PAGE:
Silver Chips Online

New state requirements for emergency drills

Reverse evacuation and earthquake drills added to the list of required procedures

By Martha Morganstein, Online News Editor
September 22, 2014
Starting in the 2014-2015 school year, the Maryland State Department of Education (MSDE) is mandating two new emergency drills for all public schools in the state. In addition to the drills already in place, Maryland schools must complete at least one reverse evacuation drill and one earthquake drill during the school year.
New emergency drills have been created. Gabriel Cote
New emergency drills have been created.

The reverse evacuation drill is an addition to the old "shelter in place" drill in which students must stay inside their classrooms when there is a situation in or out of the building. "The drill was created as a preparation for if there was an emergency in the community, and students were outside and we needed to put the building in shelter," Blair emergency drill coordinator and assistant principal William Currence said. Currence explained that the drill would take place after an evacuation drill. "We'd evacuate the building and take attendance, like the normal routine, but then everyone will make their way back into the building quickly and safely and into their classrooms for teachers to take attendance again," Currence said.

The reverse evacuation drill is especially important at a school like Blair where many students spend their lunch periods outside. "During 5th and 6th period, a lot of people are outside eating lunch or playing Frisbee, and you need a mechanism in place to bring everyone back in," Currence said.

For the earthquake drill, the state required a procedure in which students get under their desks and cover their heads. However, state officials realized that high school students might be too big to fit under their desks. "In those cases, students are supposed to sit against the interior wall in the classroom, with no windows, and cover their heads," he said. This is the only part of the drill that schools are required to practice, but in the case of a real earthquake, there are other steps to be taken. "That drill would only take place during the actual earthquake. As soon as the shaking is over, everyone would exit the building," Currence said.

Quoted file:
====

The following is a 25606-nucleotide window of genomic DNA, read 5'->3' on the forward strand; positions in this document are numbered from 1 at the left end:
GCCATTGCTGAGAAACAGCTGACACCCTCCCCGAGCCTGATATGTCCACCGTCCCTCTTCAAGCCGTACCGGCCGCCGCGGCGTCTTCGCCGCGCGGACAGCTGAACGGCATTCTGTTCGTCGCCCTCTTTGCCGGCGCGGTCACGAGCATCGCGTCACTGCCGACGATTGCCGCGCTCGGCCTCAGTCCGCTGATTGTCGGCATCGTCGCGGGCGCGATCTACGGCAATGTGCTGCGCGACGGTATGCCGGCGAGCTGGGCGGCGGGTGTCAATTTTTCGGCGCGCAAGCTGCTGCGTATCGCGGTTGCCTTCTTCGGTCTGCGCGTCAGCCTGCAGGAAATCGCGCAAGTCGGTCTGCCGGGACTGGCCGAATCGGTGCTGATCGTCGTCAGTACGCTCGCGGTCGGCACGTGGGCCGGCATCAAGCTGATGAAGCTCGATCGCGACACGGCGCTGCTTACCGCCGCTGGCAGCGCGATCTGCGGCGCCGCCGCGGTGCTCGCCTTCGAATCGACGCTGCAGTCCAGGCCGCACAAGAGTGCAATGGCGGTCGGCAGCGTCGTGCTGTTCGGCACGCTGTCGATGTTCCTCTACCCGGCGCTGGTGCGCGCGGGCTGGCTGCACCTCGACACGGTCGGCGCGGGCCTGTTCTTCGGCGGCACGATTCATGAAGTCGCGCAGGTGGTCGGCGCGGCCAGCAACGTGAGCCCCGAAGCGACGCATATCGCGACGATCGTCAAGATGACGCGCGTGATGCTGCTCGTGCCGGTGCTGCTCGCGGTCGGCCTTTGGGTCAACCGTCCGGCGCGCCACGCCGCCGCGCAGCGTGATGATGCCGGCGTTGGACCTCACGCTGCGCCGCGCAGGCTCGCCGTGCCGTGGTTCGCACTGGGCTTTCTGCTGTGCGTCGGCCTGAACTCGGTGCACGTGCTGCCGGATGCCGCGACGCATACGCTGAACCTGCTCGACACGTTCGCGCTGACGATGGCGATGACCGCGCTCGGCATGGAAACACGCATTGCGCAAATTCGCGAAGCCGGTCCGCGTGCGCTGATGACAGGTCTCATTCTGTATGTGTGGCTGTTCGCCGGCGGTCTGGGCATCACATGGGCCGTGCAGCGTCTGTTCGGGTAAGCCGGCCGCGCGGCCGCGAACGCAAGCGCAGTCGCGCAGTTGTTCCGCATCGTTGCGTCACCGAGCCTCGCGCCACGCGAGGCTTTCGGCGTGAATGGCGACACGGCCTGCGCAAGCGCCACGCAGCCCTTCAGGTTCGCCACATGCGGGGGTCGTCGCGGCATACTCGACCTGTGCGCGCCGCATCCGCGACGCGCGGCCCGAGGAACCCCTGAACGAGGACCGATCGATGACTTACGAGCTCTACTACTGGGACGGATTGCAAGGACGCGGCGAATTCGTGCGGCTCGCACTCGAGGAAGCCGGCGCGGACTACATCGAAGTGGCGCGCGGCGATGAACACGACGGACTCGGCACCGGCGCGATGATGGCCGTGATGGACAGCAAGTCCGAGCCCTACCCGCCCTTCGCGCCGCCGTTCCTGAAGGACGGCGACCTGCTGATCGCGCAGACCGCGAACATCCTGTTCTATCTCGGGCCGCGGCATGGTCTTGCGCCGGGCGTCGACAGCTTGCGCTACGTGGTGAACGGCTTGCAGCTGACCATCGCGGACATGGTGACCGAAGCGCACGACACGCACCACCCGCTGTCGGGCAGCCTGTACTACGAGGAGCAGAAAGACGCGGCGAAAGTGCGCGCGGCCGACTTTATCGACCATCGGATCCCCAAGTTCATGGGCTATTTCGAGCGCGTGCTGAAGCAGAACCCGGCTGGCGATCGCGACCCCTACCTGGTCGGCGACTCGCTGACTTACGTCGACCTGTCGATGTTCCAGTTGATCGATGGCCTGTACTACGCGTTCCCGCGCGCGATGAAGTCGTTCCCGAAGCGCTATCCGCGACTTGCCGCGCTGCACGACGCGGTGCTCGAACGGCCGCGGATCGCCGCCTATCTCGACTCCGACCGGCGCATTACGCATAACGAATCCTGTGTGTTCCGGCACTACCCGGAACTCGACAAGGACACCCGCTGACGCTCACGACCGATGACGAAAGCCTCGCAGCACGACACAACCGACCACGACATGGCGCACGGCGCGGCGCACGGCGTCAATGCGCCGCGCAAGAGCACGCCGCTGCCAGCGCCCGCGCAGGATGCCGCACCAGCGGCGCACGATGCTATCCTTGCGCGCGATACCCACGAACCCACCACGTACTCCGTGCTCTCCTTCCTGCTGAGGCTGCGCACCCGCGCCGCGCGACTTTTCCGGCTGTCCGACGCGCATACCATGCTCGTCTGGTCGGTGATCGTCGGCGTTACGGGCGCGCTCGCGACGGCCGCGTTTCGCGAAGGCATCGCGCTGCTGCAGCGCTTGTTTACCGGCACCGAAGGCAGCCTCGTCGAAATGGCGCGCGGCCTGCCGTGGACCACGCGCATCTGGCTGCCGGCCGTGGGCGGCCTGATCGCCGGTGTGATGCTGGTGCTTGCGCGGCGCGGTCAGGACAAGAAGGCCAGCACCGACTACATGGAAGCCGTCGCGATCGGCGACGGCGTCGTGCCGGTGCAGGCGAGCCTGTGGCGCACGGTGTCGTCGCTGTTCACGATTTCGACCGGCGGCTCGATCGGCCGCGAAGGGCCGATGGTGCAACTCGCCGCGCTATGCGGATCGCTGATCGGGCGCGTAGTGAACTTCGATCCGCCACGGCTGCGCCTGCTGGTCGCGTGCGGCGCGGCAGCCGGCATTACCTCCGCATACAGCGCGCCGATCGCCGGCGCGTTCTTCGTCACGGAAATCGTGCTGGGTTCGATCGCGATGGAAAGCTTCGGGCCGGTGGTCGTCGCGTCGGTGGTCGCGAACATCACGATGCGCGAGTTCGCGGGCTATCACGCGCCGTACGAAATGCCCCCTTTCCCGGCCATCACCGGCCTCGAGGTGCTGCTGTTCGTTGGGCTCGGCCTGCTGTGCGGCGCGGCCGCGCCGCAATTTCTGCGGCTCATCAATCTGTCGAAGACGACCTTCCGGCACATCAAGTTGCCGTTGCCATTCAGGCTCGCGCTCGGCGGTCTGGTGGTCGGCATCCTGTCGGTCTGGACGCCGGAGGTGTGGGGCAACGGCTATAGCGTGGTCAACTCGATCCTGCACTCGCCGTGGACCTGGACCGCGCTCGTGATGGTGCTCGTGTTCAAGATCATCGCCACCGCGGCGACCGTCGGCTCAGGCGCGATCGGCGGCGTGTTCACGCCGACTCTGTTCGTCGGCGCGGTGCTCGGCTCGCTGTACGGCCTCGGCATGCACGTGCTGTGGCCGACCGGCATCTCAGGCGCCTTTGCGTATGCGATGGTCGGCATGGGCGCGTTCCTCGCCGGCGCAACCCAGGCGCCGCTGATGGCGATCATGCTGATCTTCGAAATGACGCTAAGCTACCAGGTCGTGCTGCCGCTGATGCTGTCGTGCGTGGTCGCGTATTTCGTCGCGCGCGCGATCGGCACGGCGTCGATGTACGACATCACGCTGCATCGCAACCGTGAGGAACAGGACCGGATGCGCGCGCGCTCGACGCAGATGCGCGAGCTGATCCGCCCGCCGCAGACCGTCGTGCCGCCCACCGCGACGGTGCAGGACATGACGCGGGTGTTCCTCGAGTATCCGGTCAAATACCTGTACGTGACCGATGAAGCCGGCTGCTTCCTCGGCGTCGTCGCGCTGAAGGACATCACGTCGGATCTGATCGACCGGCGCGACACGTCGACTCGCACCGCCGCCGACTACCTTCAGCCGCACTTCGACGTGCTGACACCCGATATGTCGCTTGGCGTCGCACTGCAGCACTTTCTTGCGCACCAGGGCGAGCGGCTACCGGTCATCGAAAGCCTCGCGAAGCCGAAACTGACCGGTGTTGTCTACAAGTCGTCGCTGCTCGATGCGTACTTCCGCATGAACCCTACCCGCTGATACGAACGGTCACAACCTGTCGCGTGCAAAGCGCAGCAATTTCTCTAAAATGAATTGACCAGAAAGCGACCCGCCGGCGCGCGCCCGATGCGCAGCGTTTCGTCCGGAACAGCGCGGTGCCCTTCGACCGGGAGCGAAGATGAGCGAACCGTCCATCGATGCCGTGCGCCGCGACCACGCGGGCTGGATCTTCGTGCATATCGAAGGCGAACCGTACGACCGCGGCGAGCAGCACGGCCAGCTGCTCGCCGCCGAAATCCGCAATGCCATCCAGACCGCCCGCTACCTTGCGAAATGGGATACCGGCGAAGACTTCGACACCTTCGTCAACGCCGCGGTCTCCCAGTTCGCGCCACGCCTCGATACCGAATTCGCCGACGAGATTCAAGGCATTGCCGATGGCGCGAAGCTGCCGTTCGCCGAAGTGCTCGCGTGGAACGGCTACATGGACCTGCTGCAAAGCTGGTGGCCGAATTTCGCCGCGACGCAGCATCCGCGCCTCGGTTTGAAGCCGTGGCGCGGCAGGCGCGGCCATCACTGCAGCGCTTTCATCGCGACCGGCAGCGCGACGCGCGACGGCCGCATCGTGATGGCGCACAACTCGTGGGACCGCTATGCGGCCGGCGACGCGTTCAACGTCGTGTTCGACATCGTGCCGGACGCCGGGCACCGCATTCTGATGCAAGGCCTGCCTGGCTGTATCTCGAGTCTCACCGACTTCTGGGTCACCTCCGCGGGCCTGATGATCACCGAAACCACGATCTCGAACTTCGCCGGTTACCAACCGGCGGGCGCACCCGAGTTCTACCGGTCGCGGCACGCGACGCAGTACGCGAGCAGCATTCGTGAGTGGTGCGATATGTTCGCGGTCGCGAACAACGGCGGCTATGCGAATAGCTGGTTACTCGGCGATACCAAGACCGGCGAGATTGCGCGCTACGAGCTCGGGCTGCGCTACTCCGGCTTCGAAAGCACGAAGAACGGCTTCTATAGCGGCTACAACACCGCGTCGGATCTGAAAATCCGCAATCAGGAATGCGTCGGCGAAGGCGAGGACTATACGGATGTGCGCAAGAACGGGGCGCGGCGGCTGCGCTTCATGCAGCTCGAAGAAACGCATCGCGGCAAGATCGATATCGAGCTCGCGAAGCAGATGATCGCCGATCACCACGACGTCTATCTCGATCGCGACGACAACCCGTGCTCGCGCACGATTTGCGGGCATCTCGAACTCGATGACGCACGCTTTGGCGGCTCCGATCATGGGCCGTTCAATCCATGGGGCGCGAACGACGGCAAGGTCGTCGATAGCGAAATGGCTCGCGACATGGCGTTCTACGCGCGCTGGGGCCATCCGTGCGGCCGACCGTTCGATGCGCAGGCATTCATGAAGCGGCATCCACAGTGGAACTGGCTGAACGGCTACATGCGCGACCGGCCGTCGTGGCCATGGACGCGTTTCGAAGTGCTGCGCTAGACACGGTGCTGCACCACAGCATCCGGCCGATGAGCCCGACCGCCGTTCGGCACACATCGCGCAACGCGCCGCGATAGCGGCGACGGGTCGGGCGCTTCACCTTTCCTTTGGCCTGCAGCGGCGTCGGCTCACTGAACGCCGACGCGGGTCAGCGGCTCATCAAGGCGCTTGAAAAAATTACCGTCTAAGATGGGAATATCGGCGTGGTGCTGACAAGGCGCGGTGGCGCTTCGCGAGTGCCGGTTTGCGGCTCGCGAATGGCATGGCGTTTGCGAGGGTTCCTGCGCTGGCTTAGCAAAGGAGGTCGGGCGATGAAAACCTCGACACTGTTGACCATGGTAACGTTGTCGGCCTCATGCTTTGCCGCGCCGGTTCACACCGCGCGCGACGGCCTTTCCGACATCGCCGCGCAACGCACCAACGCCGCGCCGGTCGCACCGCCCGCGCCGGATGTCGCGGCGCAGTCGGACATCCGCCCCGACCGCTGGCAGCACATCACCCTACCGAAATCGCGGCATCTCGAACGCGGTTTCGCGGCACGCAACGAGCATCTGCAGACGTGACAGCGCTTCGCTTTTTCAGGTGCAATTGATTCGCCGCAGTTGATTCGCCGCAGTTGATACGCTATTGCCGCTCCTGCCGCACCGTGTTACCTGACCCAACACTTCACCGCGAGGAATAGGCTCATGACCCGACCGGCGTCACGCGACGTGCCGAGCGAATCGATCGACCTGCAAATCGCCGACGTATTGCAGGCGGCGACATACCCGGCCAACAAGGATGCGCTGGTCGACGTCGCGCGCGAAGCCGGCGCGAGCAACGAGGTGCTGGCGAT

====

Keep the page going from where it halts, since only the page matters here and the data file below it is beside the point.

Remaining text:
Even though earthquakes are an uncommon occurrence in Maryland, Currence emphasized the importance of having a procedure just in case. "After we had that big one a couple of years ago, it's worth practicing, so if we did have another one, everyone would know what to do," he said. Students agreed with Currence that these drills are good preparation. "It's a good idea just in case it actually does happen. They can prevent panic," senior Catherine Liu said.

These are new drills, so Blair administrators are still in the process of determining specific details. For example, they have to decide what to do for those students with half-day schedules. "For students with half-day schedules and we have a reverse evacuation, are we supposed to force them back into the school or let them go?" Currence said. A cluster security coordinator has been assigned to Blair to help figure out the logistics.

MSDE added these new procedures to a list of drills already in existence. "We already have to do 10 evacuation drills a year. One shelter in place drill, one lock down drill, one severe weather emergency and a drill called directed evacuation," said Currence. They are planning to merge the reverse evacuation and evacuation drills, as well as the shelter in place and the lock down drills. "We can combine some of them, so it doesn't disrupt instruction," Currence said.

Currence explained that these drills will help in the school's priority of keeping students safe. "In an emergency, we'd do what's best for the students at that moment, not thinking about the procedure, but it's nice for everyone to have a procedure that they can follow," he said.

http://silverchips.mbhs.edu/story/12596